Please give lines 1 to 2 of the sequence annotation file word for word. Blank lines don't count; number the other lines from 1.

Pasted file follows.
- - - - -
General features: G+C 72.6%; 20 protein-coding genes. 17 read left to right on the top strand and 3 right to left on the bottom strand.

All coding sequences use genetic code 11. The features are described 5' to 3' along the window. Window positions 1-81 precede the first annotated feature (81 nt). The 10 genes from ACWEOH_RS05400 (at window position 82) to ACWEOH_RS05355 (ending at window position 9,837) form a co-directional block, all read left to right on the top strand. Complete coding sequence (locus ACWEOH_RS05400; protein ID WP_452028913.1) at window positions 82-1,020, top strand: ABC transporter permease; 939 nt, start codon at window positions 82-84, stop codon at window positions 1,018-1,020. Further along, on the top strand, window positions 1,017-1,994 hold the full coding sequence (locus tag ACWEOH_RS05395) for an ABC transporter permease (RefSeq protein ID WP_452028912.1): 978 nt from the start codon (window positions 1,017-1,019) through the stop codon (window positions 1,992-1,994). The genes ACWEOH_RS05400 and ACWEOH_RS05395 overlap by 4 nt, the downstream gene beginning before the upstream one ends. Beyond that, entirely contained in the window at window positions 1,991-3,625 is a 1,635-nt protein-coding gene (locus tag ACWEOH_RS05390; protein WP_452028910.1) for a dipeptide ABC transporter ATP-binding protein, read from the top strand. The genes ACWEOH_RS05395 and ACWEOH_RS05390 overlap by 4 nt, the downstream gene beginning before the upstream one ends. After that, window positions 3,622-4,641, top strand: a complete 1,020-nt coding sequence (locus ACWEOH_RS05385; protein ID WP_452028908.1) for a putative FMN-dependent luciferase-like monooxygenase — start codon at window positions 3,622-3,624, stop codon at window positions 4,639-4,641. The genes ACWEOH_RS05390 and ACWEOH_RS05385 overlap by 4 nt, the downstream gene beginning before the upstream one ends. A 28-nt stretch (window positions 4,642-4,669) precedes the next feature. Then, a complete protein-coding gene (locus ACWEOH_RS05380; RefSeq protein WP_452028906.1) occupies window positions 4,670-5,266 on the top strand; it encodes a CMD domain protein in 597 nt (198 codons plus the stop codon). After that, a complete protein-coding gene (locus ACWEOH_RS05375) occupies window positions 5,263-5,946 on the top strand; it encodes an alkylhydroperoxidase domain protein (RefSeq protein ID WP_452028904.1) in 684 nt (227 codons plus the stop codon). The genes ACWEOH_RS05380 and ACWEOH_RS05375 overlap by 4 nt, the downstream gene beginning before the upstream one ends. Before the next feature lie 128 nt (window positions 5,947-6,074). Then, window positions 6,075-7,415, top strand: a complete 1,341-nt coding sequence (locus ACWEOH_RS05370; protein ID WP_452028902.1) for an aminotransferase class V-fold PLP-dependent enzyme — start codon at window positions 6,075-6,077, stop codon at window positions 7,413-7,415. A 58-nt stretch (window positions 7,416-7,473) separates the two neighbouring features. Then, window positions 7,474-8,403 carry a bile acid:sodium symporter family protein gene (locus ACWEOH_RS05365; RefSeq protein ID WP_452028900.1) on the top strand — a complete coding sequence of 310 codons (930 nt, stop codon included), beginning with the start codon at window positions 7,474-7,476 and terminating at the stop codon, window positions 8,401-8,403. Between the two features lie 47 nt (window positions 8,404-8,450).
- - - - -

General features: G+C 72.6%; 20 protein-coding genes. 17 read left to right on the top strand and 3 right to left on the bottom strand.

All coding sequences use genetic code 11. The features are described 5' to 3' along the window. Window positions 1-81 precede the first annotated feature (81 nt). The 10 genes from ACWEOH_RS05400 (at window position 82) to ACWEOH_RS05355 (ending at window position 9,837) form a co-directional block, all read left to right on the top strand. Complete coding sequence (locus ACWEOH_RS05400; protein ID WP_452028913.1) at window positions 82-1,020, top strand: ABC transporter permease; 939 nt, start codon at window positions 82-84, stop codon at window positions 1,018-1,020. Further along, on the top strand, window positions 1,017-1,994 hold the full coding sequence (locus tag ACWEOH_RS05395) for an ABC transporter permease (RefSeq protein ID WP_452028912.1): 978 nt from the start codon (window positions 1,017-1,019) through the stop codon (window positions 1,992-1,994). The genes ACWEOH_RS05400 and ACWEOH_RS05395 overlap by 4 nt, the downstream gene beginning before the upstream one ends. Beyond that, entirely contained in the window at window positions 1,991-3,625 is a 1,635-nt protein-coding gene (locus tag ACWEOH_RS05390; protein WP_452028910.1) for a dipeptide ABC transporter ATP-binding protein, read from the top strand. The genes ACWEOH_RS05395 and ACWEOH_RS05390 overlap by 4 nt, the downstream gene beginning before the upstream one ends. After that, window positions 3,622-4,641, top strand: a complete 1,020-nt coding sequence (locus ACWEOH_RS05385; protein ID WP_452028908.1) for a putative FMN-dependent luciferase-like monooxygenase — start codon at window positions 3,622-3,624, stop codon at window positions 4,639-4,641. The genes ACWEOH_RS05390 and ACWEOH_RS05385 overlap by 4 nt, the downstream gene beginning before the upstream one ends. A 28-nt stretch (window positions 4,642-4,669) precedes the next feature. Then, a complete protein-coding gene (locus ACWEOH_RS05380; RefSeq protein WP_452028906.1) occupies window positions 4,670-5,266 on the top strand; it encodes a CMD domain protein in 597 nt (198 codons plus the stop codon). After that, a complete protein-coding gene (locus ACWEOH_RS05375) occupies window positions 5,263-5,946 on the top strand; it encodes an alkylhydroperoxidase domain protein (RefSeq protein ID WP_452028904.1) in 684 nt (227 codons plus the stop codon). The genes ACWEOH_RS05380 and ACWEOH_RS05375 overlap by 4 nt, the downstream gene beginning before the upstream one ends. Before the next feature lie 128 nt (window positions 5,947-6,074). Then, window positions 6,075-7,415, top strand: a complete 1,341-nt coding sequence (locus ACWEOH_RS05370; protein ID WP_452028902.1) for an aminotransferase class V-fold PLP-dependent enzyme — start codon at window positions 6,075-6,077, stop codon at window positions 7,413-7,415. A 58-nt stretch (window positions 7,416-7,473) separates the two neighbouring features. Then, window positions 7,474-8,403 carry a bile acid:sodium symporter family protein gene (locus ACWEOH_RS05365; RefSeq protein ID WP_452028900.1) on the top strand — a complete coding sequence of 310 codons (930 nt, stop codon included), beginning with the start codon at window positions 7,474-7,476 and terminating at the stop codon, window positions 8,401-8,403. Between the two features lie 47 nt (window positions 8,404-8,450).